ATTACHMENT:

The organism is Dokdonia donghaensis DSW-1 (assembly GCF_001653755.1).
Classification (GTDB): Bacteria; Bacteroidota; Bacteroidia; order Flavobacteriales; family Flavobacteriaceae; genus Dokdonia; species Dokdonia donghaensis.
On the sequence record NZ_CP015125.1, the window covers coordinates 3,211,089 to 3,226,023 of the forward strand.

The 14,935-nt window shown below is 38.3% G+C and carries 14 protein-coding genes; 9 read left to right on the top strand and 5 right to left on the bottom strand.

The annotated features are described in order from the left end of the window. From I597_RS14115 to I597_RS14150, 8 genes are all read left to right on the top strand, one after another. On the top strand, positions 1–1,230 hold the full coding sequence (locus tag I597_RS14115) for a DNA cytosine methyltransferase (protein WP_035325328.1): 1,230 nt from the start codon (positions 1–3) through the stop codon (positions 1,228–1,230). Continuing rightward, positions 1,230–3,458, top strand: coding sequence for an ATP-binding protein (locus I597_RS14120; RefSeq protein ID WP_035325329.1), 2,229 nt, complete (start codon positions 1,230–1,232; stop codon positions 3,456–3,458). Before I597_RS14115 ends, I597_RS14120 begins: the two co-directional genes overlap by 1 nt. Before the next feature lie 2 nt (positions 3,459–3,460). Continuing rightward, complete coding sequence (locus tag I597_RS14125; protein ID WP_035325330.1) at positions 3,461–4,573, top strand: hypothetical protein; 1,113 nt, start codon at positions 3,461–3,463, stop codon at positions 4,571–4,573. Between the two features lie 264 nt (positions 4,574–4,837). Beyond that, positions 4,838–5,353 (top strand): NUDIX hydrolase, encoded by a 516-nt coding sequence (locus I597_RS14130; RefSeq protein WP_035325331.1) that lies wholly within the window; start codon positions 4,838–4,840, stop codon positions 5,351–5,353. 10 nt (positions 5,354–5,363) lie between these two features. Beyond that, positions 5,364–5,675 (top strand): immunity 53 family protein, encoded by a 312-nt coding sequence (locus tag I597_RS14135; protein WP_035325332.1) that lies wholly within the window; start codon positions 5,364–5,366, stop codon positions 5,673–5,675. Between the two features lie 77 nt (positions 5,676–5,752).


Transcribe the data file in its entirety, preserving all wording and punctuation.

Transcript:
The organism is Dokdonia donghaensis DSW-1 (assembly GCF_001653755.1).
Classification (GTDB): Bacteria; Bacteroidota; Bacteroidia; order Flavobacteriales; family Flavobacteriaceae; genus Dokdonia; species Dokdonia donghaensis.
On the sequence record NZ_CP015125.1, the window covers coordinates 3,211,089 to 3,226,023 of the forward strand.

The 14,935-nt window shown below is 38.3% G+C and carries 14 protein-coding genes; 9 read left to right on the top strand and 5 right to left on the bottom strand.

The annotated features are described in order from the left end of the window. From I597_RS14115 to I597_RS14150, 8 genes are all read left to right on the top strand, one after another. On the top strand, positions 1–1,230 hold the full coding sequence (locus tag I597_RS14115) for a DNA cytosine methyltransferase (protein WP_035325328.1): 1,230 nt from the start codon (positions 1–3) through the stop codon (positions 1,228–1,230). Continuing rightward, positions 1,230–3,458, top strand: coding sequence for an ATP-binding protein (locus I597_RS14120; RefSeq protein ID WP_035325329.1), 2,229 nt, complete (start codon positions 1,230–1,232; stop codon positions 3,456–3,458). Before I597_RS14115 ends, I597_RS14120 begins: the two co-directional genes overlap by 1 nt. Before the next feature lie 2 nt (positions 3,459–3,460). Continuing rightward, complete coding sequence (locus tag I597_RS14125; protein ID WP_035325330.1) at positions 3,461–4,573, top strand: hypothetical protein; 1,113 nt, start codon at positions 3,461–3,463, stop codon at positions 4,571–4,573. Between the two features lie 264 nt (positions 4,574–4,837). Beyond that, positions 4,838–5,353 (top strand): NUDIX hydrolase, encoded by a 516-nt coding sequence (locus I597_RS14130; RefSeq protein WP_035325331.1) that lies wholly within the window; start codon positions 4,838–4,840, stop codon positions 5,351–5,353. 10 nt (positions 5,354–5,363) lie between these two features. Beyond that, positions 5,364–5,675 (top strand): immunity 53 family protein, encoded by a 312-nt coding sequence (locus tag I597_RS14135; protein WP_035325332.1) that lies wholly within the window; start codon positions 5,364–5,366, stop codon positions 5,673–5,675. Between the two features lie 77 nt (positions 5,676–5,752).